Vol. 5, No. 2, 1999 Page 1&3

PET scans show differences among murderers

When Adrian Raine and his colleagues viewed posi-tron emission tomography (PET) scans of 24 murderers, they detected an interesting pattern. Both predatory murderers and impulsive murderers had unusual PET scan results, but the two groups exhibited very d different types of brain abnormalities.

Raine et al. studied 15 predatory murderers, and 9 ‘affective’ murderers who committed impulsive crimes based on emotion. (All of the subjects had pleaded not guilty by reason of insanity, or incompetent to stand trial.) The murderers’ PET scans were comp pared to those of 41 control subjects with no evidence of medical or psychiatric disorders.

The researchers say that predatory murderers had excessive subcortical activity in the right hemisphere, but showed no significant abnormalities in prefrontal functioning. They note that subcortical dysfunction is linked to aggressive feelings and behavio or, while prefrontal activity is involved in logically planning and following through on a goal. Normal prefrontal activity in predatory murderers, Raine et al. say, “is consistent with the view that such offenders have relatively intact ability to plan and regulate their aggressive behavior in order to achieve desired goals.”

Affective murderers, by comparison, exhibited both lower prefrontal activity and higher right subcortical activity than controls. Reduced prefrontal functioning, the researchers say, may result in impulsiveness, loss of self-control, immaturity, poor emot tional control, and an inability to modify behavior.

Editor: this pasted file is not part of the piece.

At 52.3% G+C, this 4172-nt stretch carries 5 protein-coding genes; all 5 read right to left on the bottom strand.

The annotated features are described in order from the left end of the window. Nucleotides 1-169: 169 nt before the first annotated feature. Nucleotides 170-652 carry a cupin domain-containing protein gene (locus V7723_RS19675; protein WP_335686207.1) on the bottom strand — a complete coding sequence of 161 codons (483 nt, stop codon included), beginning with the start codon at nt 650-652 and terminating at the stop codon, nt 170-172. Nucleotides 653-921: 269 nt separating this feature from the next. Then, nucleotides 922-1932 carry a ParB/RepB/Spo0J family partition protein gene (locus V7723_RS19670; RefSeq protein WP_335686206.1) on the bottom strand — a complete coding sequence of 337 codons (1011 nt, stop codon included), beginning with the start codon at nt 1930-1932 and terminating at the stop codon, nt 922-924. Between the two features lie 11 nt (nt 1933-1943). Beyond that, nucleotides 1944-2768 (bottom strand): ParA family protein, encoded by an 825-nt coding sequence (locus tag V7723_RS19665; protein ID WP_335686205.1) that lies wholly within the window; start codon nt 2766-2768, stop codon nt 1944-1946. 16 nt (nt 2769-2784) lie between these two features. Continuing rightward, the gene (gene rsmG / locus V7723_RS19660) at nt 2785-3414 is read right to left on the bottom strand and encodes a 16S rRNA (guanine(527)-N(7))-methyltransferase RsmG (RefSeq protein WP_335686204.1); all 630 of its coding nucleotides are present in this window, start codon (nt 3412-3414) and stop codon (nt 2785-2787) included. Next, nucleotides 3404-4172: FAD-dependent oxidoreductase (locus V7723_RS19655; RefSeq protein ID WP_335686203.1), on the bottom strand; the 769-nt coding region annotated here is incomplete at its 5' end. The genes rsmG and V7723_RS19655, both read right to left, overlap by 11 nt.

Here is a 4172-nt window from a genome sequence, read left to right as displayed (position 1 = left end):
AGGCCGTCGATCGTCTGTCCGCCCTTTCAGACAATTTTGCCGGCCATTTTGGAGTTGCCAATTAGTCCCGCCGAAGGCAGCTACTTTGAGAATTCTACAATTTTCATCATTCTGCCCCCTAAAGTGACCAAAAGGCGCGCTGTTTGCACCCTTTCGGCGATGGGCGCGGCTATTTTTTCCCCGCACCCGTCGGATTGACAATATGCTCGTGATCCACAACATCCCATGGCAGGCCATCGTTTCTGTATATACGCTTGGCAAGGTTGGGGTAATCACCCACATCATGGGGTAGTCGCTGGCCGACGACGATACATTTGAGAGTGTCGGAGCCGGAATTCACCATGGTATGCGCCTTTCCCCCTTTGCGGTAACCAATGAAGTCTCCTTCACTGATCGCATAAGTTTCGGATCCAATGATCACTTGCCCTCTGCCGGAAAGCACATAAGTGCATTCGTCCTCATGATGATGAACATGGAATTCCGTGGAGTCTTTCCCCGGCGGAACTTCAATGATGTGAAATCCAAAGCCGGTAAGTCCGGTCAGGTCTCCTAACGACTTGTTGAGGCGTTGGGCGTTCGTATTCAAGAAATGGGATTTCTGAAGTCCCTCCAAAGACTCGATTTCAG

The increased right-hemisphere subcortical activity in both groups of murderers is of interest, the researchers say, because subcortical abnormalities in the right hemisphere are linked to negative mood. Raine et al. speculate that excessive subcortical a activity contributes to an aggressive temperament in both types of murderers, but that “while predatory violent offenders have sufficient left prefrontal functioning to modulate such aggressive behavior in a way to bully and manipulate others to achieve d desired goals, affectively violent offenders lack this prefrontal modulatory control over their impulses, resulting in more unbridled, dysregulated, aggressive outbursts.”


“Reduced prefrontal and increased subcortical brain functioning assessed using positron emission tomography in predatory and affective murderers,” Adrian Raine, J. Reid Meloy, Susan Bihrle, Jackie Stoddard, Lori LaCasse, and Monte S. Buchsbaum, Behavio oral Sciences and the Law, Vol. 16, 1998, pp. 319-332. Address: Adrian Raine, Dept. of Psychology, S.G.M. Building, USC, Los Angeles, CA 90089-1061.

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